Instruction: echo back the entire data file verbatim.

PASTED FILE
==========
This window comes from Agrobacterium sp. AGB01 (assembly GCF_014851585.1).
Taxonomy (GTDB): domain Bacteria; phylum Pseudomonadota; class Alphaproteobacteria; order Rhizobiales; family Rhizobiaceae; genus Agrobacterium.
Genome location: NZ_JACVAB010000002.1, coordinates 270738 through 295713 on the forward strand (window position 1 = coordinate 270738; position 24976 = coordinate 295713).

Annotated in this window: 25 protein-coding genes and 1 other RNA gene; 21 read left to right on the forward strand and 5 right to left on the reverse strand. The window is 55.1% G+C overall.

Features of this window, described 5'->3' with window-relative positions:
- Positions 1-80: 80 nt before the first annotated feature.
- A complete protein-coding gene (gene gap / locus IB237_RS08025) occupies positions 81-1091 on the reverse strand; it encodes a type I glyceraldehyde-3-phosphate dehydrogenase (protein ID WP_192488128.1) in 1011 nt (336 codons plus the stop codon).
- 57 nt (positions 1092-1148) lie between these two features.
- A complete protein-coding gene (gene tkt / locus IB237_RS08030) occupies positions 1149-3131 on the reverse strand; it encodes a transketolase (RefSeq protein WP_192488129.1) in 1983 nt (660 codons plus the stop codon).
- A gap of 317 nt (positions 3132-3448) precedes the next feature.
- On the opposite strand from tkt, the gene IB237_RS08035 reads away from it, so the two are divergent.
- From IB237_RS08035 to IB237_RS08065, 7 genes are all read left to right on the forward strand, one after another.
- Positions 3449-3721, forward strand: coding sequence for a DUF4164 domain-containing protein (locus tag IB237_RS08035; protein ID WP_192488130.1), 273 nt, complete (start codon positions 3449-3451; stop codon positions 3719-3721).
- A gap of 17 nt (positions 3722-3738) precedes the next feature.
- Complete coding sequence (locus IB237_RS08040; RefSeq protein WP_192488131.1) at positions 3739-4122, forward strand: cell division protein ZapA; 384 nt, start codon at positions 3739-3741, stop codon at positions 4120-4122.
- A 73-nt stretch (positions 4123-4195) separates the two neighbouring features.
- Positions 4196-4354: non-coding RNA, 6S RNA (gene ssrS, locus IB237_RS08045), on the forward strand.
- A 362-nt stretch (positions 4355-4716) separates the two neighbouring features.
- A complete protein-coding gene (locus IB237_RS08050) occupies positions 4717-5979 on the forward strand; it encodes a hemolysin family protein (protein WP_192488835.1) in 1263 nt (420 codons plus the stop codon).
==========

This window comes from Agrobacterium sp. AGB01 (assembly GCF_014851585.1).
Taxonomy (GTDB): domain Bacteria; phylum Pseudomonadota; class Alphaproteobacteria; order Rhizobiales; family Rhizobiaceae; genus Agrobacterium.
Genome location: NZ_JACVAB010000002.1, coordinates 270738 through 295713 on the forward strand (window position 1 = coordinate 270738; position 24976 = coordinate 295713).

Annotated in this window: 25 protein-coding genes and 1 other RNA gene; 21 read left to right on the forward strand and 5 right to left on the reverse strand. The window is 55.1% G+C overall.

Features of this window, described 5'->3' with window-relative positions:
- Positions 1-80: 80 nt before the first annotated feature.
- A complete protein-coding gene (gene gap / locus IB237_RS08025) occupies positions 81-1091 on the reverse strand; it encodes a type I glyceraldehyde-3-phosphate dehydrogenase (protein ID WP_192488128.1) in 1011 nt (336 codons plus the stop codon).
- 57 nt (positions 1092-1148) lie between these two features.
- A complete protein-coding gene (gene tkt / locus IB237_RS08030) occupies positions 1149-3131 on the reverse strand; it encodes a transketolase (RefSeq protein WP_192488129.1) in 1983 nt (660 codons plus the stop codon).
- A gap of 317 nt (positions 3132-3448) precedes the next feature.
- On the opposite strand from tkt, the gene IB237_RS08035 reads away from it, so the two are divergent.
- From IB237_RS08035 to IB237_RS08065, 7 genes are all read left to right on the forward strand, one after another.
- Positions 3449-3721, forward strand: coding sequence for a DUF4164 domain-containing protein (locus tag IB237_RS08035; protein ID WP_192488130.1), 273 nt, complete (start codon positions 3449-3451; stop codon positions 3719-3721).
- A gap of 17 nt (positions 3722-3738) precedes the next feature.
- Complete coding sequence (locus IB237_RS08040; RefSeq protein WP_192488131.1) at positions 3739-4122, forward strand: cell division protein ZapA; 384 nt, start codon at positions 3739-3741, stop codon at positions 4120-4122.
- A 73-nt stretch (positions 4123-4195) separates the two neighbouring features.
- Positions 4196-4354: non-coding RNA, 6S RNA (gene ssrS, locus IB237_RS08045), on the forward strand.
- A 362-nt stretch (positions 4355-4716) separates the two neighbouring features.
- A complete protein-coding gene (locus IB237_RS08050) occupies positions 4717-5979 on the forward strand; it encodes a hemolysin family protein (protein WP_192488835.1) in 1263 nt (420 codons plus the stop codon).